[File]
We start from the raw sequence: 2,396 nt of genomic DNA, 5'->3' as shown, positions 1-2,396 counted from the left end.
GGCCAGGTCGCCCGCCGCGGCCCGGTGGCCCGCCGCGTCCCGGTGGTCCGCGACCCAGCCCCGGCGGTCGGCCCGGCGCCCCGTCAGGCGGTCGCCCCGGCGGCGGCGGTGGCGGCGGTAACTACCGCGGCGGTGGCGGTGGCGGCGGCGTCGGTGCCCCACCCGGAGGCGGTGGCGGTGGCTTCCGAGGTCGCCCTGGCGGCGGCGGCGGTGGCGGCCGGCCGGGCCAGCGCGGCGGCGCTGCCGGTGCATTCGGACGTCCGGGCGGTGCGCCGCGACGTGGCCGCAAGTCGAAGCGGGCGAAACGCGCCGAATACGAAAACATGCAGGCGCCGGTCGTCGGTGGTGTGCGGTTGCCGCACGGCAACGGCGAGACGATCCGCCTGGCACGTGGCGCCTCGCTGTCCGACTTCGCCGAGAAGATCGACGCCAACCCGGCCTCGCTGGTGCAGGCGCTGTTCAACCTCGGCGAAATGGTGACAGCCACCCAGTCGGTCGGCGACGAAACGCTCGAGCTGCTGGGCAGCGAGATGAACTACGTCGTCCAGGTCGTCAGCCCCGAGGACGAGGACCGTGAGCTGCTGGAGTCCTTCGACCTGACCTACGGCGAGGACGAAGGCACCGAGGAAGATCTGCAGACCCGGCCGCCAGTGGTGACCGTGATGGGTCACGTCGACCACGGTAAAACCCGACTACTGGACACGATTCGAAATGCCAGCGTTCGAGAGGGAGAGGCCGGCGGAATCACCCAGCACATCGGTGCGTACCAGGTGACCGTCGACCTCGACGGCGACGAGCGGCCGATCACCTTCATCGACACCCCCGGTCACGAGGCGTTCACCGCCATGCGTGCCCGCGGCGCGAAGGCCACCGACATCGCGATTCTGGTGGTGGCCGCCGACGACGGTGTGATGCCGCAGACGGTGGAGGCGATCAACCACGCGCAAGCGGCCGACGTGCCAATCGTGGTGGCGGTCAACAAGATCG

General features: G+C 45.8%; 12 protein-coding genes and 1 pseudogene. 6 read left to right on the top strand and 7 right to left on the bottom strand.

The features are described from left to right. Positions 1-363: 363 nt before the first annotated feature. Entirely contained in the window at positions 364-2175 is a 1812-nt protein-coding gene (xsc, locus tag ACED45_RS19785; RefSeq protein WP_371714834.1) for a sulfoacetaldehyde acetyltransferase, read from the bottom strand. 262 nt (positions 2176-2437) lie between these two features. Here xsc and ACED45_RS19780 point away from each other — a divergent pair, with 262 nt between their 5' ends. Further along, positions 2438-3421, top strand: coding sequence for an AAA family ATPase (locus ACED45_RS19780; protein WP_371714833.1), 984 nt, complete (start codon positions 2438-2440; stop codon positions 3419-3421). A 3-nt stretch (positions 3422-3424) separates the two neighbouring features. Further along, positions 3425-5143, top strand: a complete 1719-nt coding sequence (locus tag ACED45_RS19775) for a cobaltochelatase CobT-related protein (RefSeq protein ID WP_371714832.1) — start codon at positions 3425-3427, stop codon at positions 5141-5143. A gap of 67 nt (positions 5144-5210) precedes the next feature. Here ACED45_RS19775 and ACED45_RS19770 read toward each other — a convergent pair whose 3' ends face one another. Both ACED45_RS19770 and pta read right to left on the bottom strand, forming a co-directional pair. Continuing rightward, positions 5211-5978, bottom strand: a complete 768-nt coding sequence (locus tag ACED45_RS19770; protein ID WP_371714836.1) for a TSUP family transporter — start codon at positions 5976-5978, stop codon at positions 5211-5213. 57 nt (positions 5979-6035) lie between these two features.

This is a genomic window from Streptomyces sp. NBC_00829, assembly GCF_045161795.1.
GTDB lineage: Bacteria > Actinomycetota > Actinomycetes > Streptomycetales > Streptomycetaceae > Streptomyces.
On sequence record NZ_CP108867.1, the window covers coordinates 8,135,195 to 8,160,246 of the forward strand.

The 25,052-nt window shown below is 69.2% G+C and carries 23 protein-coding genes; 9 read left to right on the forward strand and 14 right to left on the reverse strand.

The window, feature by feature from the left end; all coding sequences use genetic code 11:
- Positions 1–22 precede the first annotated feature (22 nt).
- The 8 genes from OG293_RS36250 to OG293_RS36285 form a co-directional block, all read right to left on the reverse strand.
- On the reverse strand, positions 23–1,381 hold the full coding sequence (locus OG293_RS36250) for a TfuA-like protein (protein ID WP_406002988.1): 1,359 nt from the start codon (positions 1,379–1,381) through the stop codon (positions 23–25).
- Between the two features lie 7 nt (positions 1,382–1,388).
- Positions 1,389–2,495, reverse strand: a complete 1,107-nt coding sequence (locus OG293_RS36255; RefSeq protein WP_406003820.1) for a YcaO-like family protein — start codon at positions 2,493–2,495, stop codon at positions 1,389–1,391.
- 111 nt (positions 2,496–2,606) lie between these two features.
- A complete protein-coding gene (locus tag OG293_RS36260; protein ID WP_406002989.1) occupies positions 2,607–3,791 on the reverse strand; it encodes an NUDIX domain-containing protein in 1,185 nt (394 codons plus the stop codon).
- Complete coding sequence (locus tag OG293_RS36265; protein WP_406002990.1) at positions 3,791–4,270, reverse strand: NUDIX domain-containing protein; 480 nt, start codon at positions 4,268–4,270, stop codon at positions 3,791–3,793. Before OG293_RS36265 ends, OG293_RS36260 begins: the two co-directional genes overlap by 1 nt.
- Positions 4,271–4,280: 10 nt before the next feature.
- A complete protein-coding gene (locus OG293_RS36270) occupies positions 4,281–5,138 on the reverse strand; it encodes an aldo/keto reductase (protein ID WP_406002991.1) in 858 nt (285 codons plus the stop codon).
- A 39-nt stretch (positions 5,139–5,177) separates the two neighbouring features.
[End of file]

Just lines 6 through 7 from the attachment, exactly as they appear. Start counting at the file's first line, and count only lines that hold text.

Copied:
GTDB lineage: Bacteria > Actinomycetota > Actinomycetes > Streptomycetales > Streptomycetaceae > Streptomyces.
On sequence record NZ_CP108867.1, the window covers coordinates 8,135,195 to 8,160,246 of the forward strand.